Training Plan

Pre-Training Routine

Understand the session drills. You need to know the drills quite well because there isn’t much time to look them up when you are on the field and when the players are getting restless waiting for instructions.

Dress like a coach. If you look like a coach, the players may show you more respect and it will give you some confidence as a coach.

Arrive early and get setup. If you don’t arrive early or on time you will find yourself always running behind which will take away from the training session experience for the players and you.

In-Training Routine

Be organized. Being familiar with the session and arriving early will help to get you off to a good start. Having the training material handy will help you stay organized and give you one less thing to think about in case you need to check something or make an adjustment to keep the players interested.

Be enthusiastic. Ultimately, it’s your personality and enthusiasm that will have the biggest impact on your players. You obviously enjoy baseball or you wouldn’t have become a coach, so don’t be afraid to show your love for the game and for the players you are coaching.

Be positive. You are going to help players more by staying positive and looking for good things that a player has done than criticizing a player for making a bad play.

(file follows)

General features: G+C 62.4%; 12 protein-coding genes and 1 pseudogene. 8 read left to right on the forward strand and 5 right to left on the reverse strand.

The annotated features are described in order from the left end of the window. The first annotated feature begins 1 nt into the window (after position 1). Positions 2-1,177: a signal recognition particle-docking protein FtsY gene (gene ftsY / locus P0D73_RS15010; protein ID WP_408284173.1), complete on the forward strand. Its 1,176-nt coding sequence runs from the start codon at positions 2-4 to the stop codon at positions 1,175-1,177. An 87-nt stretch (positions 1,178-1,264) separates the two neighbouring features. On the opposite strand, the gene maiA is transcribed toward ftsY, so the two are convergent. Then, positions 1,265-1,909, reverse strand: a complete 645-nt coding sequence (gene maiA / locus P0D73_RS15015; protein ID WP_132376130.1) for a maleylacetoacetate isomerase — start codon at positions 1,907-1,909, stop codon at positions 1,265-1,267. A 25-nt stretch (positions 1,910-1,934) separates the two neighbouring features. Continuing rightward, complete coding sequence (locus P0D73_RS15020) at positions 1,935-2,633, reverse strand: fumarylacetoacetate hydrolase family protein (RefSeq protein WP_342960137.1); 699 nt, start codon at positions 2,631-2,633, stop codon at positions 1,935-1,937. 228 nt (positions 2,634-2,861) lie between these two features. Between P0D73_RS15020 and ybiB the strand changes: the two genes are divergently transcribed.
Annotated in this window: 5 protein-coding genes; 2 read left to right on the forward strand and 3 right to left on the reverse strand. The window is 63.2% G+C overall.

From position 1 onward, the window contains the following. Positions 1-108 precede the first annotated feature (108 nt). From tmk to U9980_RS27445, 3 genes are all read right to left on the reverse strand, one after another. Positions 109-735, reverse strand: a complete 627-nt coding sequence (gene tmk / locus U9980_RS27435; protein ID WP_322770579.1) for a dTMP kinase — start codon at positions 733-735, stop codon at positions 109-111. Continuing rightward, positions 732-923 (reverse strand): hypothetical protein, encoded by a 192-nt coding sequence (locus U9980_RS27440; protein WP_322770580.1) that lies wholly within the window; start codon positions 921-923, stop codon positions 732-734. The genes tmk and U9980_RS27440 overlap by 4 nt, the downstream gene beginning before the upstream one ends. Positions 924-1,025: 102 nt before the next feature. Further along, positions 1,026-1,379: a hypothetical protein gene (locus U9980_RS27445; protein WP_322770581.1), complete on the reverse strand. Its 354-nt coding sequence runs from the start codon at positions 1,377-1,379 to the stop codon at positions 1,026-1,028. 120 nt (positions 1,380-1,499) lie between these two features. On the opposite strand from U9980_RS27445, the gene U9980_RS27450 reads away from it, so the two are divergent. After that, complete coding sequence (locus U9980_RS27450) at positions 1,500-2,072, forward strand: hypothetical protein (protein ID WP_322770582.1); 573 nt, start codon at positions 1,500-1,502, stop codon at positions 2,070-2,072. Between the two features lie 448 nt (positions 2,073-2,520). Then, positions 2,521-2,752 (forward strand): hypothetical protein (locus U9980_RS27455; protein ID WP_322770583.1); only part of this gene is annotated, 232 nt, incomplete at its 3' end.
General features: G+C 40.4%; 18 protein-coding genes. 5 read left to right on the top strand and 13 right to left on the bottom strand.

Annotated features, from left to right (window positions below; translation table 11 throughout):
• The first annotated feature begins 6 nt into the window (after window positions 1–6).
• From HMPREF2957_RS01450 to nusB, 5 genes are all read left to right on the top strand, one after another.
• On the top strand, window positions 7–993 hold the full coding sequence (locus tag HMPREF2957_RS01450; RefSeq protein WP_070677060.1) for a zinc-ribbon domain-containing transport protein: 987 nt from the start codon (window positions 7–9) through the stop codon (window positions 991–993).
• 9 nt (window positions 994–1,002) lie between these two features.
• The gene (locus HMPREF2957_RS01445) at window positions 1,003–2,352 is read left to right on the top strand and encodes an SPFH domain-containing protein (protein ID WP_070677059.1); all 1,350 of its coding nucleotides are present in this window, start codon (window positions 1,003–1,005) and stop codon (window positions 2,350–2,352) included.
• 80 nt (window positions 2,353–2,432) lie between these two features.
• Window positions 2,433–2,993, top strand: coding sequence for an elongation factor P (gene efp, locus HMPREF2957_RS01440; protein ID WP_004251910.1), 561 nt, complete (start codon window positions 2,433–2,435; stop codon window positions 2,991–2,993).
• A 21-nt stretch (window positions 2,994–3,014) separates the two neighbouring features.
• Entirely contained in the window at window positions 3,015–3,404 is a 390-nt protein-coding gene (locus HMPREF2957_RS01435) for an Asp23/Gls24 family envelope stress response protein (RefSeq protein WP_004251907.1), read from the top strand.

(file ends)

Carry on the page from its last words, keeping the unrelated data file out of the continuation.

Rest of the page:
Be loud. To get and keep the players attention and to make sure they hear your instructions, use a firm, clear, and loud voice.

Coaching Methodology

Stop. To deliver a teaching point using one of the teaching techniques—Command, Question and Answer, and Guided Discovery—you need to stop the activity and get the players’ attention.

Demonstrate. Most people learn best if they can see what it looks like.

Rehearse. Let the players try, to make sure they understand before you continue.

Continue. Once you can see that they understand, continue the activity.

Training Session Plan

Standard warm-up. The warm-up is to get the players (and coach) moving and loose. The standard warm-up is used at the beginning of every training session. Time: 5 to 15 minutes.

See Skills and Drills section.

Game: The game is an opportunity to try out the new technique and to just have some fun. The game is used at the end of every training session. Time: 30 to 35 minutes.

Post-Training Routine

Key points. Reinforce key points of session. Remind the players what was worked on.

Went well. Discuss what the players did well in the training.

Needs improvement. Outline areas of improvement. Try to avoid singling out individual players in team discussions. Instead talk to the players one-on-one.

Clean up space. Remind players to pick-up all their equipment and garbage. Remove all your equipment and garbage. Put WRSSBA equipment in bin. Rake, cover, turn lights off, and so on. Basically, leave the field in the shape you would want it left in if you were the next team to use it.